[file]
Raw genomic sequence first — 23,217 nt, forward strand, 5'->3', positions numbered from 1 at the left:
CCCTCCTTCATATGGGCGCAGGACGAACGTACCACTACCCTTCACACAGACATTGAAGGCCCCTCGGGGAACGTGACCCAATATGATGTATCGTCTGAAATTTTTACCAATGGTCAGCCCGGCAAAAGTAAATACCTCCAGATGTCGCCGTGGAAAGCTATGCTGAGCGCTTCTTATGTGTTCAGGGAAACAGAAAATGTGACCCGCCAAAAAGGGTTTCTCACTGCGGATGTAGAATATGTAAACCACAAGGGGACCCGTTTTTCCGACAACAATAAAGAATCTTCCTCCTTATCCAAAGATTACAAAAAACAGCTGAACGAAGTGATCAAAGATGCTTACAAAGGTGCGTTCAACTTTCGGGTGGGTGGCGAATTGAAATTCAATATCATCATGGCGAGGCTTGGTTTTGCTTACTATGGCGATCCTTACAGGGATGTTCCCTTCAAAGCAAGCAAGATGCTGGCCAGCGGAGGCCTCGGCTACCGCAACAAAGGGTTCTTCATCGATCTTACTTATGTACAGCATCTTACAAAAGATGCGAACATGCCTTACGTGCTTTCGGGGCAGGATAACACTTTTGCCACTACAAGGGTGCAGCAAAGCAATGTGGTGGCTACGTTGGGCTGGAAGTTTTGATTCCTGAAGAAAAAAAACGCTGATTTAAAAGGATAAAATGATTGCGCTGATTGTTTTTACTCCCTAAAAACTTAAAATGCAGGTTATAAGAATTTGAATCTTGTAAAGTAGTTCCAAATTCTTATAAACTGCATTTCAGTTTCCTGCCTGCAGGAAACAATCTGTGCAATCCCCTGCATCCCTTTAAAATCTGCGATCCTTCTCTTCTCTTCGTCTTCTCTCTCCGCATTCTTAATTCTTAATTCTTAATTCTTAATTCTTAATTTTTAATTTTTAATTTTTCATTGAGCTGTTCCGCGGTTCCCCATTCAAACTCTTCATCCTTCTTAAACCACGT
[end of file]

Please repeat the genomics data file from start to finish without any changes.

Raw genomic sequence first — 23,217 nt, forward strand, 5'->3', positions numbered from 1 at the left:
CCCTCCTTCATATGGGCGCAGGACGAACGTACCACTACCCTTCACACAGACATTGAAGGCCCCTCGGGGAACGTGACCCAATATGATGTATCGTCTGAAATTTTTACCAATGGTCAGCCCGGCAAAAGTAAATACCTCCAGATGTCGCCGTGGAAAGCTATGCTGAGCGCTTCTTATGTGTTCAGGGAAACAGAAAATGTGACCCGCCAAAAAGGGTTTCTCACTGCGGATGTAGAATATGTAAACCACAAGGGGACCCGTTTTTCCGACAACAATAAAGAATCTTCCTCCTTATCCAAAGATTACAAAAAACAGCTGAACGAAGTGATCAAAGATGCTTACAAAGGTGCGTTCAACTTTCGGGTGGGTGGCGAATTGAAATTCAATATCATCATGGCGAGGCTTGGTTTTGCTTACTATGGCGATCCTTACAGGGATGTTCCCTTCAAAGCAAGCAAGATGCTGGCCAGCGGAGGCCTCGGCTACCGCAACAAAGGGTTCTTCATCGATCTTACTTATGTACAGCATCTTACAAAAGATGCGAACATGCCTTACGTGCTTTCGGGGCAGGATAACACTTTTGCCACTACAAGGGTGCAGCAAAGCAATGTGGTGGCTACGTTGGGCTGGAAGTTTTGATTCCTGAAGAAAAAAAACGCTGATTTAAAAGGATAAAATGATTGCGCTGATTGTTTTTACTCCCTAAAAACTTAAAATGCAGGTTATAAGAATTTGAATCTTGTAAAGTAGTTCCAAATTCTTATAAACTGCATTTCAGTTTCCTGCCTGCAGGAAACAATCTGTGCAATCCCCTGCATCCCTTTAAAATCTGCGATCCTTCTCTTCTCTTCGTCTTCTCTCTCCGCATTCTTAATTCTTAATTCTTAATTCTTAATTCTTAATTTTTAATTTTTAATTTTTCATTGAGCTGTTCCGCGGTTCCCCATTCAAACTCTTCATCCTTCTTAAACCACGT